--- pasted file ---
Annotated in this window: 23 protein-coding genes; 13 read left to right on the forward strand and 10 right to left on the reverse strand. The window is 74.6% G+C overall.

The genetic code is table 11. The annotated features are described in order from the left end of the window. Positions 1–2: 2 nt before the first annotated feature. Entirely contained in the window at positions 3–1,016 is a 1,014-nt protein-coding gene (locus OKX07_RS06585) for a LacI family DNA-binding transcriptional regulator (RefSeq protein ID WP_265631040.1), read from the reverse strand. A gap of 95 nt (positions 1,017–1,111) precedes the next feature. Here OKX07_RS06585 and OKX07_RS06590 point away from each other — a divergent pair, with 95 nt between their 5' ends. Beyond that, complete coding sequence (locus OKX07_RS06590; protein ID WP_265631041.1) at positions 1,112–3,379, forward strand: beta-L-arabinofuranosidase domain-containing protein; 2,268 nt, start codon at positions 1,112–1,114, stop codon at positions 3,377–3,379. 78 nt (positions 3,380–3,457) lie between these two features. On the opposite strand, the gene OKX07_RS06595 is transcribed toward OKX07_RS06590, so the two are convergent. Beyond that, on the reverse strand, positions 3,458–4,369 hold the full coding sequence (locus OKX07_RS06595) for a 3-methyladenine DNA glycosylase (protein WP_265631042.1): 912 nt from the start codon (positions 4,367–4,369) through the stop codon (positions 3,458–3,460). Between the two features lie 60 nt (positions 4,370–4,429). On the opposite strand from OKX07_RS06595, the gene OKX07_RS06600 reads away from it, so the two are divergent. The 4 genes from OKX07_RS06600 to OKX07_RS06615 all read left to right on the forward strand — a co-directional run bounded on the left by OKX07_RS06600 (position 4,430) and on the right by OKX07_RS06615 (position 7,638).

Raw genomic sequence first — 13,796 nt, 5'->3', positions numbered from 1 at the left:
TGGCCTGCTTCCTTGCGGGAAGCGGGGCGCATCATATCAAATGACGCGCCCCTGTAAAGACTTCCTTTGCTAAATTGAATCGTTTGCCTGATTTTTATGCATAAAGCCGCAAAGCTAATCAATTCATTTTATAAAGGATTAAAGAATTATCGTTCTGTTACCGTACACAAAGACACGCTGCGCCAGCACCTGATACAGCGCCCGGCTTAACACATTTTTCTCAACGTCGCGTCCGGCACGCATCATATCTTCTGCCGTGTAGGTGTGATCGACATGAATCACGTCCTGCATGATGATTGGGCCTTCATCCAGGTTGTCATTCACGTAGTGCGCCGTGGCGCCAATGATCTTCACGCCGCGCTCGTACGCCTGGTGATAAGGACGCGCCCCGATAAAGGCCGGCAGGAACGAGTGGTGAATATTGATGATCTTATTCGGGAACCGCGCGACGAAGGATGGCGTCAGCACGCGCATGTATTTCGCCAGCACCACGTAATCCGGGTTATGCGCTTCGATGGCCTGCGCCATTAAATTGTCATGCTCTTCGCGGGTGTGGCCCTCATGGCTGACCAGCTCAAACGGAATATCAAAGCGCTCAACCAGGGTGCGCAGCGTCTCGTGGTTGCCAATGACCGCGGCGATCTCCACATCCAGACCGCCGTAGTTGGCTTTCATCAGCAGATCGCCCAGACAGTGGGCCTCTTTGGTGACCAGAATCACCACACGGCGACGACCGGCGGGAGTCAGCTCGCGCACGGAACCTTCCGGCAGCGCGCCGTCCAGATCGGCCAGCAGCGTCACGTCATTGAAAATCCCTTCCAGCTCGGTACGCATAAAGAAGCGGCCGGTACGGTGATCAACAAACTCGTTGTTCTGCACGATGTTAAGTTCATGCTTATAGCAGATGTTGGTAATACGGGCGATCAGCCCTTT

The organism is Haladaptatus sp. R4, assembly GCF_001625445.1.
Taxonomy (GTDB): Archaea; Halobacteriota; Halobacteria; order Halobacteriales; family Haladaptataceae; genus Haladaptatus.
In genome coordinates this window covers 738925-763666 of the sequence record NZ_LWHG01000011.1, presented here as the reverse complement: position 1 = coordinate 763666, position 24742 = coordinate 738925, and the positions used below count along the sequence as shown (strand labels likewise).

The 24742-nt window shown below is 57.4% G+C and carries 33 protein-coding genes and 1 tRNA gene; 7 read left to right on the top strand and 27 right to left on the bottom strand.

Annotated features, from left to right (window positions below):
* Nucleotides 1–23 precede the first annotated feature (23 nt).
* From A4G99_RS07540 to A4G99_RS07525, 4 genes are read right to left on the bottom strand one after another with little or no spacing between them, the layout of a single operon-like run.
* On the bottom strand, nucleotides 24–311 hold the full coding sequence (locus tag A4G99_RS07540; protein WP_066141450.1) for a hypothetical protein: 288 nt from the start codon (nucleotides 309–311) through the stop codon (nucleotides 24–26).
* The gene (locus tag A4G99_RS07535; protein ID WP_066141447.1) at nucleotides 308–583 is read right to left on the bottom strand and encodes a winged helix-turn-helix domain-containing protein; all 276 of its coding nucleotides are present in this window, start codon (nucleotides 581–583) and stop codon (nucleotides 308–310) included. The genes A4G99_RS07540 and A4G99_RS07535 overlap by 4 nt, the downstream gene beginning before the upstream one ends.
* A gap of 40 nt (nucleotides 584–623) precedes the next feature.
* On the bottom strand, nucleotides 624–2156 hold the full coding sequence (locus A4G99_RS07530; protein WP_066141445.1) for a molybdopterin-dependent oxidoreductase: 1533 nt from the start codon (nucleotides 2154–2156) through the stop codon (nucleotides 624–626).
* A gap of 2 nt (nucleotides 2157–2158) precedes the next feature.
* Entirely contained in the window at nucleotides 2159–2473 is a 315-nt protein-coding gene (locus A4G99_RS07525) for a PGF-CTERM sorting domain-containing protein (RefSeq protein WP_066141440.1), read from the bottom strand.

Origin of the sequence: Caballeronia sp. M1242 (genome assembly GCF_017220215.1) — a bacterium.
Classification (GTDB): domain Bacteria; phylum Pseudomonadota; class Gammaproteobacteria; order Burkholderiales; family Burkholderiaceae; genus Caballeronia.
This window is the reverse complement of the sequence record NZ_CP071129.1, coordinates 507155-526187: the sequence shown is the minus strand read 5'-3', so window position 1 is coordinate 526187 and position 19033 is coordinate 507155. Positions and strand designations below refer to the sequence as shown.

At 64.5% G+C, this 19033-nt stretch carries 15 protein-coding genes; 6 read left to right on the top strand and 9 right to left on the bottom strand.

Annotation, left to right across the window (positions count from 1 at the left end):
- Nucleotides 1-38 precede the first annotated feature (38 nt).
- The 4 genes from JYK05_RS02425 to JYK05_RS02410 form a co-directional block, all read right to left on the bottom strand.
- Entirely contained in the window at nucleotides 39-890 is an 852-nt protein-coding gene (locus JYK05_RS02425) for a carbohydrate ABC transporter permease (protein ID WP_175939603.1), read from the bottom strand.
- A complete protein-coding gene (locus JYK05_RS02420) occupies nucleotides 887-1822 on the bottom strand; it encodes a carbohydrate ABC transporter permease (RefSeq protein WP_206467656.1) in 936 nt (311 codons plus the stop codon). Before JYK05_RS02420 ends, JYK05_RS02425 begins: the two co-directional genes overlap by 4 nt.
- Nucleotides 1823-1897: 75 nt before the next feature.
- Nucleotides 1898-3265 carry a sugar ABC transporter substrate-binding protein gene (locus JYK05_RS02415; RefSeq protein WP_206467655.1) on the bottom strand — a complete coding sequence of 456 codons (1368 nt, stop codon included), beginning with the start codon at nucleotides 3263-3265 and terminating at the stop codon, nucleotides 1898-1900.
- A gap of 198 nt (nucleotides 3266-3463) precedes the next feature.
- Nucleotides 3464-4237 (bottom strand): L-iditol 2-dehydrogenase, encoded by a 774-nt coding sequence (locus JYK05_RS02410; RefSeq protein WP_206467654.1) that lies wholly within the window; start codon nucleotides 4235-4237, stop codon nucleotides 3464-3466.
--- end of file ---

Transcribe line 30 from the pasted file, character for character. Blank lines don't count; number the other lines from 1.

- Nucleotides 3464-4237 (bottom strand): L-iditol 2-dehydrogenase, encoded by a 774-nt coding sequence (locus JYK05_RS02410; RefSeq protein WP_206467654.1) that lies wholly within the window; start codon nucleotides 4235-4237, stop codon nucleotides 3464-3466.